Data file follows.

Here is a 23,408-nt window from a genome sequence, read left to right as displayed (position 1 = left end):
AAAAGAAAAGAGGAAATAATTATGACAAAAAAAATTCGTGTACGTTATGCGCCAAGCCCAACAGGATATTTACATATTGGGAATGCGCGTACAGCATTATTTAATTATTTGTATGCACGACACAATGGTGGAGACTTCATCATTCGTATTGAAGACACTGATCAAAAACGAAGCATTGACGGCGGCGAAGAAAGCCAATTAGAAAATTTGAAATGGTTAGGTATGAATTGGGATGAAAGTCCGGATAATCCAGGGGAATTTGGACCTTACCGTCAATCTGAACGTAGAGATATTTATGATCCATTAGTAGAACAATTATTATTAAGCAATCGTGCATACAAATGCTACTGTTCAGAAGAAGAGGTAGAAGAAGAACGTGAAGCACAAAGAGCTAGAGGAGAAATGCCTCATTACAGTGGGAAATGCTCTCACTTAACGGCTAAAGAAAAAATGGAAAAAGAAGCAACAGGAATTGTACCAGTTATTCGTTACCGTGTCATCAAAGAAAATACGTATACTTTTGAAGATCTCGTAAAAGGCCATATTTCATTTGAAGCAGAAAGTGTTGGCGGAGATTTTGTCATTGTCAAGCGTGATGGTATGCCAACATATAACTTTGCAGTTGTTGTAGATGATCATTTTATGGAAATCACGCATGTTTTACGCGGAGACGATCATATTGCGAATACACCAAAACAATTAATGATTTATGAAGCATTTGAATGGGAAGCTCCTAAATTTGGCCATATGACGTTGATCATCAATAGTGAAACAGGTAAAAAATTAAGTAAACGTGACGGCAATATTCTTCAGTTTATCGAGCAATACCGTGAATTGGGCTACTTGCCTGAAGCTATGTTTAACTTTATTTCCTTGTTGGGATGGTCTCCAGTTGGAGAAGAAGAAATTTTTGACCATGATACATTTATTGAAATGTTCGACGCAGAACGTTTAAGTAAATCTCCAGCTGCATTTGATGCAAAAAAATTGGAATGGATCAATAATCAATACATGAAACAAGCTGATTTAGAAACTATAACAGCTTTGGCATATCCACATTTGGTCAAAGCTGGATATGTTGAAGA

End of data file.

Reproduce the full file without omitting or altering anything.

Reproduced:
Here is a 23,408-nt window from a genome sequence, read left to right as displayed (position 1 = left end):
AAAAGAAAAGAGGAAATAATTATGACAAAAAAAATTCGTGTACGTTATGCGCCAAGCCCAACAGGATATTTACATATTGGGAATGCGCGTACAGCATTATTTAATTATTTGTATGCACGACACAATGGTGGAGACTTCATCATTCGTATTGAAGACACTGATCAAAAACGAAGCATTGACGGCGGCGAAGAAAGCCAATTAGAAAATTTGAAATGGTTAGGTATGAATTGGGATGAAAGTCCGGATAATCCAGGGGAATTTGGACCTTACCGTCAATCTGAACGTAGAGATATTTATGATCCATTAGTAGAACAATTATTATTAAGCAATCGTGCATACAAATGCTACTGTTCAGAAGAAGAGGTAGAAGAAGAACGTGAAGCACAAAGAGCTAGAGGAGAAATGCCTCATTACAGTGGGAAATGCTCTCACTTAACGGCTAAAGAAAAAATGGAAAAAGAAGCAACAGGAATTGTACCAGTTATTCGTTACCGTGTCATCAAAGAAAATACGTATACTTTTGAAGATCTCGTAAAAGGCCATATTTCATTTGAAGCAGAAAGTGTTGGCGGAGATTTTGTCATTGTCAAGCGTGATGGTATGCCAACATATAACTTTGCAGTTGTTGTAGATGATCATTTTATGGAAATCACGCATGTTTTACGCGGAGACGATCATATTGCGAATACACCAAAACAATTAATGATTTATGAAGCATTTGAATGGGAAGCTCCTAAATTTGGCCATATGACGTTGATCATCAATAGTGAAACAGGTAAAAAATTAAGTAAACGTGACGGCAATATTCTTCAGTTTATCGAGCAATACCGTGAATTGGGCTACTTGCCTGAAGCTATGTTTAACTTTATTTCCTTGTTGGGATGGTCTCCAGTTGGAGAAGAAGAAATTTTTGACCATGATACATTTATTGAAATGTTCGACGCAGAACGTTTAAGTAAATCTCCAGCTGCATTTGATGCAAAAAAATTGGAATGGATCAATAATCAATACATGAAACAAGCTGATTTAGAAACTATAACAGCTTTGGCATATCCACATTTGGTCAAAGCTGGATATGTTGAAGA